Australia’s Hotel industry is undergoing a rejuvenation of room inventory in major markets on a scale not seen since the early 1990’s, according to the latest research from Colliers International Fresh New Look: Hotel sector gets a make over.
New stock planned for many of Australia’s leading cities, will reinvigorate the hotel industry and provide travellers with a variety of new property styles and brands not previously seen on the Australian hotel landscape.
“There are a range of new five star, boutique, lifestyle and luxury budget hotels planned across Australia’s major markets,” said Stephen Burt, Managing Director of Hotels, Asia Pacific for Colliers International. “This is an exciting time for our industry because our room inventory has become too boring.
“We saw some great new product come into the market in the early 1990’s that was conceived in the late 80’s property boom, and Sydney also witnessed development of some high quality upscale hotels pre Olympic Games in 2000. However since then much of Australia’s accommodation inventory has been developer stock that typically has been strata titled. A lot of this stock will not likely make a long term sustainable contribution to the fabric of the Australian hotel market.”
According to Mr Burt, many of the major hotel operators have recognised the need to become more flexible in their offerings and provide a product influenced by local factors rather than the ‘one size fits all’ approach.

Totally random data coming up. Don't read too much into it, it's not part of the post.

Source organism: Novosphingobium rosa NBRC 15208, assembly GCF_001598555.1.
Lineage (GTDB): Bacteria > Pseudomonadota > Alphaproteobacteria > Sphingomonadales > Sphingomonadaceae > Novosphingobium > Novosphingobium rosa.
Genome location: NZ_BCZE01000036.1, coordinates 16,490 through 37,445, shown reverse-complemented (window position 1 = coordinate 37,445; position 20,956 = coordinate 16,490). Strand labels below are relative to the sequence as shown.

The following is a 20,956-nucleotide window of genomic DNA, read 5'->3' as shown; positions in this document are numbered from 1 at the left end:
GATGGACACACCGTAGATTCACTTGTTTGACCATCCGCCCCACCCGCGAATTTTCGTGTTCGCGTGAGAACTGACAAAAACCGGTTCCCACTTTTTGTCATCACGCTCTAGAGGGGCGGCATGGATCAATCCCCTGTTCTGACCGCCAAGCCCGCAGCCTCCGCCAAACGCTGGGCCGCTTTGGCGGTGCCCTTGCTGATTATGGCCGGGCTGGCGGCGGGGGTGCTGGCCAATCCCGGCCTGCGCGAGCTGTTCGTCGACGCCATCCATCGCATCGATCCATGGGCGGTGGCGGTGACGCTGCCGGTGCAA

“In the past major international hotel operators have developed their brands around key offerings, and consequently their hotels in Melbourne have been identical to their hotels in Chicago, or Mumbai. However, operators are now realising travellers are demanding a more local experience.
“So while all the back-end systems will be the same, the hotel itself will be more sympathetic to its local environment, showcasing all of the local artwork, products, attractions and geographic features specific to the hotel’s location. These brands are allowing their hotels to express their own spirit. Examples include Accor’s Sofitel So brand, Marriott’s Autograph Collection, IHG’s Hotel Indigo and Starwood’s Aloft Hotels.
“Local players are also making their mark with the development of new clearly defined brands,” added Mr Burt. “Amalgamated Holdings with QT and Atura, Doma Group with Little National and APG’s Art Series.”
However, Mr Burt predicts there will be winners and losers in the rollout of the new brands and inventory. “The winners will clearly be hotel customers and the conference market as they will offer greater diversity of room product. The new upscale product is also critical for the industry overall as the average room rates escalate beyond the tepid growth experienced in the last twenty years, despite the strong market occupancies.
“The losers will be hotel owners that have not kept pace with the refurbishment cycle and hotels with brands that do not adequately differentiate what they stand for in an environment full of new robust brands.”
Mr Burt said the total returns from the hotel sector have outperformed other major commercial property sectors over the medium-term, having averaged 11.7 per cent over the past five years, compared with 9.5 per cent for industrial, 9.0 per cent for retail and 8.7 per cent for the office sector.
“With such strong returns from the sector, increased visitor numbers and a wave of capital coming into Australia to invest in this asset class, the time is right for the industry to reinvigorate.
“This is a fantastic opportunity for the industry to undergo a transformation,” said Mr Burt. “We haven’t seen anything like this since the 1990s, when many of the major hotel brands revamped their offerings. What we are about to see in the hotel industry right now will be comparable to that period of major rejuvenation.”